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China Expanding its Nuclear Potential by Building More Missile Silos

Victor Westerkamp
Victor resides in the Netherlands and writes about freedom and governmental and social changes to the democratic form of nations.
Published: November 4, 2021
The Chinese military showcases its DF-41 intercontinental ballistic missiles at a parade at Tiananmen Square on October 1, 2019 in Beijing. DF-41 missiles might also be deployed at the Jilantai complex and other sites in northern China where China seems to be rapidly catching up on the international nuclear arms race. (Image: KEVIN FRAYER/Getty Images)

China is accelerating the construction of its extensive missile silo compounds, which is raising international concerns that China is expanding its nuclear arsenal. 

The sites involved were discovered last summer at Yumen, Hami, and Ordos in Gansu province and at the People’s Liberation Army Rocket Force’s (PLARF) training complex at Jilantai in Inner Mongolia. 

Researchers at the Federation of American Scientists (FAS), a non-profit nuclear weaponization watchdog, spotted the ongoing construction works after studying commercial satellite imagery of the region provided by Planet Labs and Maxar Technologies. 

Matt Korda, a Senior Research Associate at FAS and an influential nuclear observer, posted to Twitter: 

“Using some phenomenal new imagery from @planet and @Maxar, @nukestrat and I put together a big update on China’s suspected missile silos. We break down the different types of inflatable domes, as well as what’s underneath them.”

The sites are typically spotted due to their telltale environmental shelters, inflatable domes which are used to mask what’s going on underneath them.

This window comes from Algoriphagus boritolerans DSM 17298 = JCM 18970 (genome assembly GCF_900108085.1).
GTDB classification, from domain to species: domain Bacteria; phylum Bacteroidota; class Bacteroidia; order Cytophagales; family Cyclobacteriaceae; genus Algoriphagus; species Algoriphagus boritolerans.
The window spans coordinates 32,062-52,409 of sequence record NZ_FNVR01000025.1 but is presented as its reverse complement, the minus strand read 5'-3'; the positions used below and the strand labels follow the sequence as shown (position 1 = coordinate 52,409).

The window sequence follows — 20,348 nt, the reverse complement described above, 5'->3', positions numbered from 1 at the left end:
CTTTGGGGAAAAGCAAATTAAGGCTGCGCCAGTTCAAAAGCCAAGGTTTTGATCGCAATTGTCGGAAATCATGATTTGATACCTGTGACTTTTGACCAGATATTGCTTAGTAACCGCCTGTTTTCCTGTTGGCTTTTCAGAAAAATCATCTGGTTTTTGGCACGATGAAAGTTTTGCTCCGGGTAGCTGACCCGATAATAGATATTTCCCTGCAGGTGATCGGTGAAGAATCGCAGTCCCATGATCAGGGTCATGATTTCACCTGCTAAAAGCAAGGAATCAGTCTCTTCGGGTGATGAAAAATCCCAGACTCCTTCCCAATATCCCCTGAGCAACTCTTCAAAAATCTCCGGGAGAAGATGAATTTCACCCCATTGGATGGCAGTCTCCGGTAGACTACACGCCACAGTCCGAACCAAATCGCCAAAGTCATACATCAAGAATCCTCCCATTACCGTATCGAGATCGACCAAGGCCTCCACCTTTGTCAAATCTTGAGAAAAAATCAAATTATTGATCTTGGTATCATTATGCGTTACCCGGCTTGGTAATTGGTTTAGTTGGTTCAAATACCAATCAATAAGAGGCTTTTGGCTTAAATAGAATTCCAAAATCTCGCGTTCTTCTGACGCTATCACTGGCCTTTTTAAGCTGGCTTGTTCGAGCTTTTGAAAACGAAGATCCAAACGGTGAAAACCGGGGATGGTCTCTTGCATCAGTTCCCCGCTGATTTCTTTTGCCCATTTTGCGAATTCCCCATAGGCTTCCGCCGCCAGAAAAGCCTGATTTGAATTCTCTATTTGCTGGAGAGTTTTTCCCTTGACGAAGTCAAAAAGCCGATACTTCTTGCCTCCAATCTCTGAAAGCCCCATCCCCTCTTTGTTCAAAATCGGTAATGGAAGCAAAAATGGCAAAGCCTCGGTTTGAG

According to the FAS report issued on Tuesday, researchers noted that there are strong “similarities of the structures and the construction activities at the Jilantai training area and the three suspected missile silo fields under construction near Yuman, Hami, and Ordos.” The study further said, that the activity at the sites “show what appears to be a clear connection to the PLARF’s missile program.” 

All the discovered sites have undergone considerable construction progress, almost on a weekly basis, and typically consist of several structures that appear to be silo hatches on dirt mounds, with small auxiliary facilities and ground markings from possible buried command and control cables or power lines. The silos are speculated to be a good fit for housing the newest addition to China’s arsenal, the DF-41 missile.

This DF-41 missile is believed to be able to accommodate upwards of 10 warheads carried on multiple independently targetable reentry vehicles or MIRVs. MIRVs are exoatmospheric ballistic missiles that can contain several warheads, each capable of hitting different targets.

For China, this is an unprecedented nuclear buildup, the report continues. “It is important that the buildup does not further increase nuclear competition and fuel worst-case planning in other nuclear-weapon states, although we fear those are likely outcomes.”

With approximately 300 apparent silos under construction – a number that exceeds the number of intercontinental ballistic missile (ICBM) silos operated by Russia – and an additional 100-plus road-mobile ICBM launchers, China’s total ICBM force could potentially exceed that of either Russia and the United States in the foreseeable future.

“Although we are increasingly confident that the facilities we describe are related to the PLARF’s missile program, it is also important to exercise caution and avoid confirmation bias––particularly if there are additional relevant sites out there that have not yet been spotted on commercial satellite imagery. Nor do we know what China plans to load into the apparent missile silos or how many of them will eventually be armed.”

Todd Crawford contributed to this article